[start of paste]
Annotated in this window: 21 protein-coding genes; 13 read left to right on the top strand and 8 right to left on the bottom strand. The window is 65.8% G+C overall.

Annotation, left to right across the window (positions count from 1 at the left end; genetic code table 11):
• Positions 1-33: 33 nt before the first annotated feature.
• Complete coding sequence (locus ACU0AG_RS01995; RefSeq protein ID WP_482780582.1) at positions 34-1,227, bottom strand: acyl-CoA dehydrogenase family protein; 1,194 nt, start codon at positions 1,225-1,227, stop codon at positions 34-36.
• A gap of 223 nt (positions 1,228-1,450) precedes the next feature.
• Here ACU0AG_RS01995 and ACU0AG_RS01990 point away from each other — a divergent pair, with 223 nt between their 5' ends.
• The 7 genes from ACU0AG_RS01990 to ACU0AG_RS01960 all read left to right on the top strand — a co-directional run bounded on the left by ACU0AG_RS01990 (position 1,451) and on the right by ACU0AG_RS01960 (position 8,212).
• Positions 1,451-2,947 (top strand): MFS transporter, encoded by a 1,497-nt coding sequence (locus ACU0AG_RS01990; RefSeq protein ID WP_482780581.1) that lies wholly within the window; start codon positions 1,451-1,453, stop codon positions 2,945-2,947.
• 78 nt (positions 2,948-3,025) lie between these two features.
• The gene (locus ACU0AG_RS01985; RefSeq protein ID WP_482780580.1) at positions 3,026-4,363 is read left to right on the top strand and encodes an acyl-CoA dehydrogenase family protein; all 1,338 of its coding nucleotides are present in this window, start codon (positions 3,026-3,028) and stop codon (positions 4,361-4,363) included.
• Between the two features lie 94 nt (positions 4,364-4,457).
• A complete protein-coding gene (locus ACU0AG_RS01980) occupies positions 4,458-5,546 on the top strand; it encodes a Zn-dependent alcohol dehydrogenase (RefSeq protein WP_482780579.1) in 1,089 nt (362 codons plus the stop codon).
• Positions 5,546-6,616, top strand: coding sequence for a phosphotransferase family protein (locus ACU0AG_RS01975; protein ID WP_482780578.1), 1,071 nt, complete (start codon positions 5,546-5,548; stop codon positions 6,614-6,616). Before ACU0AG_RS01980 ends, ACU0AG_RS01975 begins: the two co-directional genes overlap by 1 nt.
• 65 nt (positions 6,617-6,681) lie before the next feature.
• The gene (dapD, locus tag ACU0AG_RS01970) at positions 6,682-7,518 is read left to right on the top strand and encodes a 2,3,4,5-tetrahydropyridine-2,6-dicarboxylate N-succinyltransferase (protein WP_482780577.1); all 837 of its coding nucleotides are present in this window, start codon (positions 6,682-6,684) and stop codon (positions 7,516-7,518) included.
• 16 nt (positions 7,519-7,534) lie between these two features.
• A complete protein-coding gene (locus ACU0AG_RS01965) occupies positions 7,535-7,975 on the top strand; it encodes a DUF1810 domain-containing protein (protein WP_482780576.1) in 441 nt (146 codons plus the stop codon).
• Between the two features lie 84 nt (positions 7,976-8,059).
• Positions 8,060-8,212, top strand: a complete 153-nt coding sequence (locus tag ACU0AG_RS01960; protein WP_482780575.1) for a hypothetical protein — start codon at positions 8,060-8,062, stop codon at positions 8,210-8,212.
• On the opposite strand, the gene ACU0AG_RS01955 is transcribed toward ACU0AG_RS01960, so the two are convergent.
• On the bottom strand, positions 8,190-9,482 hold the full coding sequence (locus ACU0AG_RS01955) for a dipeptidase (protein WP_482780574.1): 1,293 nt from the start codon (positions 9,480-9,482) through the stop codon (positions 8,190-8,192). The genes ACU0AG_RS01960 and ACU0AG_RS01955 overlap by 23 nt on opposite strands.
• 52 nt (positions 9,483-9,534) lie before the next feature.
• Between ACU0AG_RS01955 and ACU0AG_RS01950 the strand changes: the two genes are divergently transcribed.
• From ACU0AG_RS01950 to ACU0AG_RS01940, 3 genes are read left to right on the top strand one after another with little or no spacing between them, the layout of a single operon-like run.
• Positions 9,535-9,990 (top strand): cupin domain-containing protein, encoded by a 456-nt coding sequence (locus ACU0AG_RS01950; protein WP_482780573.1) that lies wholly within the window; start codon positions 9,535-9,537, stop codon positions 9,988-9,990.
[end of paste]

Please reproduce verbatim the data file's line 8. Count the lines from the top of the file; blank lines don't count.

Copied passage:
• Positions 1,451-2,947 (top strand): MFS transporter, encoded by a 1,497-nt coding sequence (locus ACU0AG_RS01990; RefSeq protein ID WP_482780581.1) that lies wholly within the window; start codon positions 1,451-1,453, stop codon positions 2,945-2,947.